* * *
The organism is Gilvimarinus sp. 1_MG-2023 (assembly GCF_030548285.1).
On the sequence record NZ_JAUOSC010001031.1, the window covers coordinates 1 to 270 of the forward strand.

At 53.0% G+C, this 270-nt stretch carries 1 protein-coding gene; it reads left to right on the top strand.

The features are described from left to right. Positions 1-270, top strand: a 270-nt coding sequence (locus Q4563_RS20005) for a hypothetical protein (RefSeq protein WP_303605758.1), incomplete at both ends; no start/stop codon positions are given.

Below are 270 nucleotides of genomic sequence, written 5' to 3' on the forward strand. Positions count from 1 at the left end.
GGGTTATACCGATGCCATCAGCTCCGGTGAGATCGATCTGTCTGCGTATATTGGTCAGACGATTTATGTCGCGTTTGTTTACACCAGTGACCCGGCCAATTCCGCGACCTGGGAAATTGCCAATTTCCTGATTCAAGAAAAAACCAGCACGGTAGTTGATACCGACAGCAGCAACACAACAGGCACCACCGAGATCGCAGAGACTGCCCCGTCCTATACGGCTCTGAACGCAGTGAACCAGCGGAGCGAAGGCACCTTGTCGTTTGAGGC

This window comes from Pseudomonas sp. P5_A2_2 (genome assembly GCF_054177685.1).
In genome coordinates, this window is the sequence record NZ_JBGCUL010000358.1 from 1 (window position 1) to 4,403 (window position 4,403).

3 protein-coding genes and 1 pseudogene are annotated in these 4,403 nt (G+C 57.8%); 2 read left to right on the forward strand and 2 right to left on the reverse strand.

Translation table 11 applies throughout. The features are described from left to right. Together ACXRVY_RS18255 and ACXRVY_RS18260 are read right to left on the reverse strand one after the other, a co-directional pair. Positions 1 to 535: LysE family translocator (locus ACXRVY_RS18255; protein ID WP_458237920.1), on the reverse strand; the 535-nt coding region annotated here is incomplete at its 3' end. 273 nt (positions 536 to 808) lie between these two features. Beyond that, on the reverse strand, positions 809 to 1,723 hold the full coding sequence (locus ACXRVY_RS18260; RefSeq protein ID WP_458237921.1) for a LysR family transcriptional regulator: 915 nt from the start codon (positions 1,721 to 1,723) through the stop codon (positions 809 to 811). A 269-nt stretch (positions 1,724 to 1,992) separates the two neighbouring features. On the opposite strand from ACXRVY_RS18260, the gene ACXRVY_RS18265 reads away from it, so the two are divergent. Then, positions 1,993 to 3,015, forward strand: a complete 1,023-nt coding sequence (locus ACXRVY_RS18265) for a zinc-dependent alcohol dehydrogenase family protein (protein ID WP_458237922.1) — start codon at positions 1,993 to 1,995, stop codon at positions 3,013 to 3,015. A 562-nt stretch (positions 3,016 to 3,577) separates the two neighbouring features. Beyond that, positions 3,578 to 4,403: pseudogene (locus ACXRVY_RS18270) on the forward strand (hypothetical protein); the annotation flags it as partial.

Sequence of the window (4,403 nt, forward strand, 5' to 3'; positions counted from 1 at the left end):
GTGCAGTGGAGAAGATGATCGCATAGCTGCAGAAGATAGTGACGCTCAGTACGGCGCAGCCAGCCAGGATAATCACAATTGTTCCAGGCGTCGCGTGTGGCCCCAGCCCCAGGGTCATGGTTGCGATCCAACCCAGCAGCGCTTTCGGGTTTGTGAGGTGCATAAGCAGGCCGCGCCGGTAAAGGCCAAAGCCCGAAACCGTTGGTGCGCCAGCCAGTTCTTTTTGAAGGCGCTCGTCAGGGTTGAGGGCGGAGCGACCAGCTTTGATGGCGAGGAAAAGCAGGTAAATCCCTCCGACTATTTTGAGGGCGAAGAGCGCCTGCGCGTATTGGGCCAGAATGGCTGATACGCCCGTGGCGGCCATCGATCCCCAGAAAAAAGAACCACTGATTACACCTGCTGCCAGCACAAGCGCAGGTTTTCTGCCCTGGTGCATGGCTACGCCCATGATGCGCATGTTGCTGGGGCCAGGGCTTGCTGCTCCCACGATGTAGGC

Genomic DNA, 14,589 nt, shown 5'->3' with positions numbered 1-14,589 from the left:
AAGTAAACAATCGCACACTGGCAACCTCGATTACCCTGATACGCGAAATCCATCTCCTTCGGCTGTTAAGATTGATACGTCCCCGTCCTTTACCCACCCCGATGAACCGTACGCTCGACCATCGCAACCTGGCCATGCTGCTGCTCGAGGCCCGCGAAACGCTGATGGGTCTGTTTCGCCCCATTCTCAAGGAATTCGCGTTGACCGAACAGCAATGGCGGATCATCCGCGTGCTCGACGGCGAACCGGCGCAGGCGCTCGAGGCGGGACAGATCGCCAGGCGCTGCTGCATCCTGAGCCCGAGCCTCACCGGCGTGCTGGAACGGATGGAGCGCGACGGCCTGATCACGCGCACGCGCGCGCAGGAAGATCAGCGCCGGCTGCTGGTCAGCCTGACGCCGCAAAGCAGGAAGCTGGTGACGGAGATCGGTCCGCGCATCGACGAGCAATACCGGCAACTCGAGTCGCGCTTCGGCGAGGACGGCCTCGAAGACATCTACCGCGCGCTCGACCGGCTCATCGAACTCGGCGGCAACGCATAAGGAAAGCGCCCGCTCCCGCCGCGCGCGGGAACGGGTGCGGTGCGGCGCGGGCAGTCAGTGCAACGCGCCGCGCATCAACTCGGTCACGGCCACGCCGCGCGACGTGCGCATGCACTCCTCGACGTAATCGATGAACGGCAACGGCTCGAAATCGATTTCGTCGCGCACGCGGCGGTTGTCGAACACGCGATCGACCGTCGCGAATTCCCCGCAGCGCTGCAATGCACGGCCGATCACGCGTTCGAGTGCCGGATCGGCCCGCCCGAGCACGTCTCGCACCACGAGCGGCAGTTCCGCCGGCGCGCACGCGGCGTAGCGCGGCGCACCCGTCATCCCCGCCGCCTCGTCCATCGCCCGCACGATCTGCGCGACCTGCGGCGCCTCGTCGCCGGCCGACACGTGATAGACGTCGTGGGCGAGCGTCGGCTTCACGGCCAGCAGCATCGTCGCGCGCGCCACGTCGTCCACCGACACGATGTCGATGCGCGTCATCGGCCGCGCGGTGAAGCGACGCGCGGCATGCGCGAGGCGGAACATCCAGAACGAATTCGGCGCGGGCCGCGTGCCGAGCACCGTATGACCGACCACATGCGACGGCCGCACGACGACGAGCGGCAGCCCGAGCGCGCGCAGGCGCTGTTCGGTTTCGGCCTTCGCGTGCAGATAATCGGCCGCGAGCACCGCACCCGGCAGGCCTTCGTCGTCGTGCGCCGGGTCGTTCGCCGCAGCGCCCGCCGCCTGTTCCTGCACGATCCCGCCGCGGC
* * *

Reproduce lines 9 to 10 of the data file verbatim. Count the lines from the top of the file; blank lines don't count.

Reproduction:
3 protein-coding genes and 1 pseudogene are annotated in these 4,403 nt (G+C 57.8%); 2 read left to right on the forward strand and 2 right to left on the reverse strand.

Translation table 11 applies throughout. The features are described from left to right. Together ACXRVY_RS18255 and ACXRVY_RS18260 are read right to left on the reverse strand one after the other, a co-directional pair. Positions 1 to 535: LysE family translocator (locus ACXRVY_RS18255; protein ID WP_458237920.1), on the reverse strand; the 535-nt coding region annotated here is incomplete at its 3' end. 273 nt (positions 536 to 808) lie between these two features. Beyond that, on the reverse strand, positions 809 to 1,723 hold the full coding sequence (locus ACXRVY_RS18260; RefSeq protein ID WP_458237921.1) for a LysR family transcriptional regulator: 915 nt from the start codon (positions 1,721 to 1,723) through the stop codon (positions 809 to 811). A 269-nt stretch (positions 1,724 to 1,992) separates the two neighbouring features. On the opposite strand from ACXRVY_RS18260, the gene ACXRVY_RS18265 reads away from it, so the two are divergent. Then, positions 1,993 to 3,015, forward strand: a complete 1,023-nt coding sequence (locus ACXRVY_RS18265) for a zinc-dependent alcohol dehydrogenase family protein (protein ID WP_458237922.1) — start codon at positions 1,993 to 1,995, stop codon at positions 3,013 to 3,015. A 562-nt stretch (positions 3,016 to 3,577) separates the two neighbouring features. Beyond that, positions 3,578 to 4,403: pseudogene (locus ACXRVY_RS18270) on the forward strand (hypothetical protein); the annotation flags it as partial.